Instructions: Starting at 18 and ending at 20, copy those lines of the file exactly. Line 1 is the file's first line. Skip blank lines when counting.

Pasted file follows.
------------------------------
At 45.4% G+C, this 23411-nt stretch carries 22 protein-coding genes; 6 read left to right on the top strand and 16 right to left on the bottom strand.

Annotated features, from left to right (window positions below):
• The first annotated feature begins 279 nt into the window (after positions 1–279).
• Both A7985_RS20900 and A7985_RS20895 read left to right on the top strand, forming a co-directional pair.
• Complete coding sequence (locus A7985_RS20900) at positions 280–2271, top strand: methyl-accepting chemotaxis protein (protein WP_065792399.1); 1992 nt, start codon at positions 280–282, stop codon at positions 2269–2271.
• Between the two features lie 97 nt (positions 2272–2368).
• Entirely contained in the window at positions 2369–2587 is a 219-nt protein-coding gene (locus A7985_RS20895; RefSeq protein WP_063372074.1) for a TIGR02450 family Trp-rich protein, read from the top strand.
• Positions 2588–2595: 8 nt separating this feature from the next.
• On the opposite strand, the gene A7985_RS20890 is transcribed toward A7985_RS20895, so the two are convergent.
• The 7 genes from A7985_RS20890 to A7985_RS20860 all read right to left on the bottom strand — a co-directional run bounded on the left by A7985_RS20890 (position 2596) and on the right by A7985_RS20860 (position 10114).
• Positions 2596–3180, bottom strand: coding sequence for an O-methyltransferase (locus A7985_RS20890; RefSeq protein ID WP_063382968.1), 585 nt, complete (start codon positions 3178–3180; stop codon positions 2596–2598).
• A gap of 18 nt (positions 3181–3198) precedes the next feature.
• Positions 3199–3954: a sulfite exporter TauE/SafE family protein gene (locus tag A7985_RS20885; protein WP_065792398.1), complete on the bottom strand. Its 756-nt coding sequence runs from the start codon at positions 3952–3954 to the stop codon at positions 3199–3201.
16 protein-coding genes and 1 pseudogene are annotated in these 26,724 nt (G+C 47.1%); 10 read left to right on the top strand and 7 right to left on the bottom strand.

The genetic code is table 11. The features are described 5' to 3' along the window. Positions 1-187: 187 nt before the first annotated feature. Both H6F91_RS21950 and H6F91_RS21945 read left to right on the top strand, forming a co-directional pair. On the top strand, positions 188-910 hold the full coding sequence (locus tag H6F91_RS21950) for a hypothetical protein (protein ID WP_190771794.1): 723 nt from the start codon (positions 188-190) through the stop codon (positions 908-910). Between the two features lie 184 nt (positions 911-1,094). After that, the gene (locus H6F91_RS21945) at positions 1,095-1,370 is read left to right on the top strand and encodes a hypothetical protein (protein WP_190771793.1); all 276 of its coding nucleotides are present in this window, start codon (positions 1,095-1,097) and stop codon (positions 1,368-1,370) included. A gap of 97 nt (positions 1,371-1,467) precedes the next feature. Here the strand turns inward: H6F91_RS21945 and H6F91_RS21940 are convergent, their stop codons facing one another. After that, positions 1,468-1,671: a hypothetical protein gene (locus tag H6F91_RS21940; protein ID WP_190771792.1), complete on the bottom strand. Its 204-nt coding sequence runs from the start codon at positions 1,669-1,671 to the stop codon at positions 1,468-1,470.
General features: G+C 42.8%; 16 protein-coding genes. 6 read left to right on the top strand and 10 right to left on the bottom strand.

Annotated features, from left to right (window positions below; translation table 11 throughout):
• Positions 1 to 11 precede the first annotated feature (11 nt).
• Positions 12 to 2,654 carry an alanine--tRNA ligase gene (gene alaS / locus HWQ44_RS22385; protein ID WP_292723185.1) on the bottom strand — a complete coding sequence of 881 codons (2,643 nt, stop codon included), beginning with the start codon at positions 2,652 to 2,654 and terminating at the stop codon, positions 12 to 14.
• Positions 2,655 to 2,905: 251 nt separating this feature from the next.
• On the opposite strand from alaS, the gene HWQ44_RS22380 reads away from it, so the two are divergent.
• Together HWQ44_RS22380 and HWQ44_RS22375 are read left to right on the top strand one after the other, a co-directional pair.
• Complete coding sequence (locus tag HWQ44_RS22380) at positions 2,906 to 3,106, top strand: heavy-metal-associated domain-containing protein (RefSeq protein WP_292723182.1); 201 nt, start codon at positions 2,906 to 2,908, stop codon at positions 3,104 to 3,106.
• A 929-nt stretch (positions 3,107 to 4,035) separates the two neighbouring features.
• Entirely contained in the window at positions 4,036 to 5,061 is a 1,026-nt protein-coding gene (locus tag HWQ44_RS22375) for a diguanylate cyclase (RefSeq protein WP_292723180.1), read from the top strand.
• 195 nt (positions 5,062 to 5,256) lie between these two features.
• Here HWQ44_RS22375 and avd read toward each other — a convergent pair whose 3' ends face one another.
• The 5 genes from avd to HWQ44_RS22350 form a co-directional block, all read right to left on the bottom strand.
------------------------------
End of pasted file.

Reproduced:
• Positions 1 to 11 precede the first annotated feature (11 nt).
• Positions 12 to 2,654 carry an alanine--tRNA ligase gene (gene alaS / locus HWQ44_RS22385; protein ID WP_292723185.1) on the bottom strand — a complete coding sequence of 881 codons (2,643 nt, stop codon included), beginning with the start codon at positions 2,652 to 2,654 and terminating at the stop codon, positions 12 to 14.
• Positions 2,655 to 2,905: 251 nt separating this feature from the next.